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Presse Med. 2006 Oct;35(10 Pt 2):1507-15.

[Safety of selective serotonin reuptake inhibitor antidepressants in children and adolescents].

[Article in French]

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  • 1Service hospitalo-universitaire de psychiatrie, Hôpital Sainte-Marguerite, Marseille (13).


Some behavioral side effects of selective serotonin reuptake inhibitor (SSRI) antidepressants have been known for a long time. Since the introduction of these drugs in the 1990s, publications have regularly reported behavioral side effects in children and adolescents, including excitation, motor restlessness, social disinhibition, and above all self-injurious ideation and behavior. Clinical trials provide only limited data. Although these data suggest that some self-injurious and suicidal behavior may indeed occur in children and adolescents receiving SSRIs, they are too disparate to specify the frequency of these acts. Clinical trials provide useful data about drug efficacy, but their methodology is inappropriate for determining the frequency of such side effects. SSRI and suicidality: the data are difficult to read. Although some epidemiologic data suggest that SSRIs may increase the risk of occurrence of self-injurious and suicidal behavior in children and adolescents, other epidemiologic data show that the rate of suicide mortality in children and adolescents has decreased since the introduction of SSRIs. No known mechanism explains how SSRIs might increase the risk of these behavioral side effects. It is clear, however, that these effects are not particular to children and adolescents but may also be observed among adults. SSRIs must be used rationally and carefully in children and adolescents. They should not be administered routinely in youth with obsessive-compulsive or depressive disorders. Their use should be reserved for severe disorders or when psychotherapy alone has been shown to be inadequate, and when they are used, efficacy and side effects must be monitored carefully and frequently.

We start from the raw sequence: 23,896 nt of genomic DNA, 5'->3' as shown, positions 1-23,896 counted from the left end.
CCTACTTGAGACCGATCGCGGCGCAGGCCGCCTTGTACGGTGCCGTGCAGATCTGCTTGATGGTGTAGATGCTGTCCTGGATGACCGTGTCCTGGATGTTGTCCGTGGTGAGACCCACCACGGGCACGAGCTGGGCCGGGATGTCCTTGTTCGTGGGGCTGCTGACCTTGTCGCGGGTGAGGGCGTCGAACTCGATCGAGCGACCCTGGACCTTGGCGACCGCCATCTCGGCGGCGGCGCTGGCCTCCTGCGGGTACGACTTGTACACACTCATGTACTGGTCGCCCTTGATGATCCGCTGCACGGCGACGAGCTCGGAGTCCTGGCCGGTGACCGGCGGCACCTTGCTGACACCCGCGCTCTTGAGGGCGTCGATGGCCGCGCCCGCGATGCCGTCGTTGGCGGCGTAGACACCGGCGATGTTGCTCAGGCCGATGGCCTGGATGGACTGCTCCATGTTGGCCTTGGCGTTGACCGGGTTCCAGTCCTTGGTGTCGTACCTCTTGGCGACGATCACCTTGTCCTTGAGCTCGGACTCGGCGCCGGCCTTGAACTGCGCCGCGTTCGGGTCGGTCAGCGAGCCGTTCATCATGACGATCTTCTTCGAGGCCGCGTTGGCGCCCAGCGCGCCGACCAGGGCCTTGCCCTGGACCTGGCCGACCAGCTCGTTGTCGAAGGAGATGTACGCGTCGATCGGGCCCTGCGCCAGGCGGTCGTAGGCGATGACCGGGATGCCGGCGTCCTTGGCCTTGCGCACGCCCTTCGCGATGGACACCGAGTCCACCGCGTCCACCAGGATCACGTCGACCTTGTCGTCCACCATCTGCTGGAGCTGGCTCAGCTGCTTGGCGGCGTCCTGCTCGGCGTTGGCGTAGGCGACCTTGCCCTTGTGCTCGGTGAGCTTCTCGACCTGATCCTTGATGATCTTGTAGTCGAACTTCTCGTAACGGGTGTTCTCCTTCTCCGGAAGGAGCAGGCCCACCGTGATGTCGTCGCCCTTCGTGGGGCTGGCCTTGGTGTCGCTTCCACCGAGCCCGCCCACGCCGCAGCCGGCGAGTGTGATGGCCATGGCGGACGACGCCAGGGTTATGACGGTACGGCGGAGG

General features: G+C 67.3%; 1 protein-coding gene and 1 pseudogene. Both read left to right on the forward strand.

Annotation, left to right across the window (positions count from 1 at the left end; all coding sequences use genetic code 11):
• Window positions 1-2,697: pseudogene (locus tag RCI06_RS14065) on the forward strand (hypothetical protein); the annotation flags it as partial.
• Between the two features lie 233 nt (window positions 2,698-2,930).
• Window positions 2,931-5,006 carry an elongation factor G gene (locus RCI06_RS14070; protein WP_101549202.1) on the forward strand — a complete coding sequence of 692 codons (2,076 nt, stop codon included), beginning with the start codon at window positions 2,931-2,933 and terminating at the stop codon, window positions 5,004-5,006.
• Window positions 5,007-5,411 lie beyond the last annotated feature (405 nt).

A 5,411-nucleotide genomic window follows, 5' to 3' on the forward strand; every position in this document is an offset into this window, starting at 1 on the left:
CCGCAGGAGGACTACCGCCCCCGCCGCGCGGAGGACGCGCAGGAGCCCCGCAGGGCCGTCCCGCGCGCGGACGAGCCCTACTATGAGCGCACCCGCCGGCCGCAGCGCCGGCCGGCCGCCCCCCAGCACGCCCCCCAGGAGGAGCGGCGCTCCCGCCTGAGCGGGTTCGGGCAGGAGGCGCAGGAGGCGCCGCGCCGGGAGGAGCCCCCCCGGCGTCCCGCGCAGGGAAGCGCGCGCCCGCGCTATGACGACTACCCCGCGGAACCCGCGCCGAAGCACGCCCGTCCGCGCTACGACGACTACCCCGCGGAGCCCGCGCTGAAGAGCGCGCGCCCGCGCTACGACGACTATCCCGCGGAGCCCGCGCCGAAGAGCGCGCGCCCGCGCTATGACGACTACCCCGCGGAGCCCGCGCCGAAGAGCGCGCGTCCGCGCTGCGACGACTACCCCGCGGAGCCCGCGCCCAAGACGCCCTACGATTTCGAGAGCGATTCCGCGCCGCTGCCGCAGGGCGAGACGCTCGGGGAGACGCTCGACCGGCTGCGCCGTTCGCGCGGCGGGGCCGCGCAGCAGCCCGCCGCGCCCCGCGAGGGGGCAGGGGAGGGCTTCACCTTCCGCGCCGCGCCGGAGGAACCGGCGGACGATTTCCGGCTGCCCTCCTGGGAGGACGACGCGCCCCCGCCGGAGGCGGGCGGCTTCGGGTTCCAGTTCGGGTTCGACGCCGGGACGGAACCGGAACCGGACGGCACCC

[PubMed - indexed for MEDLINE]
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